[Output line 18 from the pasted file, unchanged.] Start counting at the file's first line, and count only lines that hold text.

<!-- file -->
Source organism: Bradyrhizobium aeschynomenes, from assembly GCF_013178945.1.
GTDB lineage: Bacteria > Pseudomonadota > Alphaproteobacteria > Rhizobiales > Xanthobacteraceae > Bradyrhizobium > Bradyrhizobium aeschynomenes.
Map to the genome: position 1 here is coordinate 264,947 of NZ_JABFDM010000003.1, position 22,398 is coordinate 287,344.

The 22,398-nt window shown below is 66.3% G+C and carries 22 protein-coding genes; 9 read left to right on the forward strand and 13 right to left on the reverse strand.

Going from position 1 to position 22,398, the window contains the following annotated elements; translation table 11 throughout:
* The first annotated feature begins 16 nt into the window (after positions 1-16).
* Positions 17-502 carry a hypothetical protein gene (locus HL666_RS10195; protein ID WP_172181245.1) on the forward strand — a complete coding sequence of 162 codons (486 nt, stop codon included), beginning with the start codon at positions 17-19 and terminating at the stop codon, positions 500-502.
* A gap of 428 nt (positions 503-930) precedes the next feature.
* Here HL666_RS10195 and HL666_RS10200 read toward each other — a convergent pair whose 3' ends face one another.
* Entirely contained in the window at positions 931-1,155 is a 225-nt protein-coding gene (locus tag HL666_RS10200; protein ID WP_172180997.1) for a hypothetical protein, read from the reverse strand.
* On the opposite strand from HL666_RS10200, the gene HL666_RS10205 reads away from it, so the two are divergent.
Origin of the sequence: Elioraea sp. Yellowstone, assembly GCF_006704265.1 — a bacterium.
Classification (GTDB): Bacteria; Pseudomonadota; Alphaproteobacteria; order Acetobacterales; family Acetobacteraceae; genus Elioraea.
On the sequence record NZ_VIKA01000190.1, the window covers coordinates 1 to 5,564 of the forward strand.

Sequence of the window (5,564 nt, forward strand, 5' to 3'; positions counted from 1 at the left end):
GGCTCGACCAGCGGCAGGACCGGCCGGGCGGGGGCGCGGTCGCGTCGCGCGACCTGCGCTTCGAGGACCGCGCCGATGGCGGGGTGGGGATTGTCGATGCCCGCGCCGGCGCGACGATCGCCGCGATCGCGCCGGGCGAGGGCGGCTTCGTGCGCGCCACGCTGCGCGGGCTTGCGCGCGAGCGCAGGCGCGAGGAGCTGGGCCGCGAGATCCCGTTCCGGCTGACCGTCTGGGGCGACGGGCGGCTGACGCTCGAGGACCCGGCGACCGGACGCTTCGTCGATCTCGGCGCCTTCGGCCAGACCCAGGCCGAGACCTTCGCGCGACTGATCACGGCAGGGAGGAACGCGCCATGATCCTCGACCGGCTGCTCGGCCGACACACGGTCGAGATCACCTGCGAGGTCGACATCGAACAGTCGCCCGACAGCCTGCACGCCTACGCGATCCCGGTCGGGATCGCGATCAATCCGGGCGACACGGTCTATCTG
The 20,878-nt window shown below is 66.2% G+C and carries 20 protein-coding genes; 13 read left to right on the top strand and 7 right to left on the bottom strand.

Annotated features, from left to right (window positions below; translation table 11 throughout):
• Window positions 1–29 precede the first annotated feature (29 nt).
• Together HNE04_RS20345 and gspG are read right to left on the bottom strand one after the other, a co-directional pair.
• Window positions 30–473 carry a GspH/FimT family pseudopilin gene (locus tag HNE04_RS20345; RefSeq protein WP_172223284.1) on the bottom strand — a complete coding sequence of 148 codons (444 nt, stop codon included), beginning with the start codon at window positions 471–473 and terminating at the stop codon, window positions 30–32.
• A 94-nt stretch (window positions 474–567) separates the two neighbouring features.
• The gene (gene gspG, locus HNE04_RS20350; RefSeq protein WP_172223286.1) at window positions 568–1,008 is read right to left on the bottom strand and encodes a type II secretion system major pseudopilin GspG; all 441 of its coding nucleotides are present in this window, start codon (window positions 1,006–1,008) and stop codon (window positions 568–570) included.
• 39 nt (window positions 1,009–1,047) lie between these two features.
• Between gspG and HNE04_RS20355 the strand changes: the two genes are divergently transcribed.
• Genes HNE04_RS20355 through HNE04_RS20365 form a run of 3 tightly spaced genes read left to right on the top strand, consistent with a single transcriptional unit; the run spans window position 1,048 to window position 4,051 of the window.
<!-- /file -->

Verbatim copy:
Annotated features, from left to right (window positions below; translation table 11 throughout):